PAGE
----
The triple lock is a prime culprit of unfairness between generations, and also within them. A sobering report by the Work and Pensions select committee in February suggested that the only way to make it sustainable was to raise the pension age. This wasn’t just unfair to younger people, the committee suggested, but to those in areas with lower life expectancy who might never get to claim. (In the centre of Blackpool, the average man lives to 67.5; in affluent Westminster, to 92.9.) Undoubtedly, it was economically and ethically justifiable for the Conservatives to include ditching the lock in their 2017 manifesto; however, their lost majority is a strong incentive not to attempt anything so “brave” again.

To tackle intergenerational fairness, there are only two options: give more money to younger people, or take it away from older people. One of the reasons Labour did so well in 2017 is that Corbyn’s team did not present abolishing tuition fees as half of a zero-sum game. Instead, the necessary £11bn would come from policies such as higher corporation tax, increases in income tax for those earning over £80,000 and VAT on private school fees. Labour would not take from the old to give to the young.

Paul Johnson of the independent Institute of Fiscal Studies, who writes regularly about these issues, says that it’s important to stress that “nobody who happens to do well out of a house or a pension has done anything wrong, they’ve done the right thing and they’ve got lucky”. But he points out: “As a result of a series of accidents, you’ve got a world in which wealth has been concentrated in one generation.” Quantitative easing has benefited asset-owners; generous occupational pensions were designed based on life expectancy estimates that turned out to be hopelessly pessimistic; and the housing market dumped capital into the laps of those who bought at the right time. (Millennials are regularly berated for enjoying avocados and lattes, but I suspect they’d rather have houses.) This accumulation of capital squelches social mobility; the richest among the older generations can, in turn, smooth the lives of their children.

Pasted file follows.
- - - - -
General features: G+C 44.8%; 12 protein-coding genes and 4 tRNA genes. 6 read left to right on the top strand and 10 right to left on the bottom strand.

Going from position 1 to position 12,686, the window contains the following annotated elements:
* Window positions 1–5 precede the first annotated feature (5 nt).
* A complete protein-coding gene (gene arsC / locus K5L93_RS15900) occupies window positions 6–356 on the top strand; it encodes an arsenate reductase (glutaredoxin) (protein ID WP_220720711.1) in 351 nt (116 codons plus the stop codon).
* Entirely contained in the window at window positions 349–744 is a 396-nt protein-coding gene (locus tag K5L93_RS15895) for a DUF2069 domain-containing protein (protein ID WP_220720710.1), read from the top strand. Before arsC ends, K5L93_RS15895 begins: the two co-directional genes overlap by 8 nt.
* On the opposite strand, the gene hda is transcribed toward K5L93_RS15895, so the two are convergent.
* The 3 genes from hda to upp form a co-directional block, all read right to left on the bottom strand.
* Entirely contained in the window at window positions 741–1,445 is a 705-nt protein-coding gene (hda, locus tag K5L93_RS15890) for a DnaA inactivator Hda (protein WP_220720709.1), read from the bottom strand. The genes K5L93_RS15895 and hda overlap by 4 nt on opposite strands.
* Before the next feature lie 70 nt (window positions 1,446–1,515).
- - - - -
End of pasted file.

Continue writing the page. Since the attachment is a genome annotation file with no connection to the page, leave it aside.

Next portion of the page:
If the economics of this divide are clear, then the politics of solving it aren’t. Johnson notes that “there is much more inequality within generations than between them”, which makes fiddling with policy fraught with unintended consequences. Adam Drummond of pollsters Opinium says that there is strong support for keeping the triple lock among those aged 65+, while among 18-24-year-olds, the most common response is neutral or “don’t know”. In other words, by scrapping the lock, a party creates many new enemies but few new friends. “People personalise it,” he adds. “They think, my gran isn’t doing brilliantly.”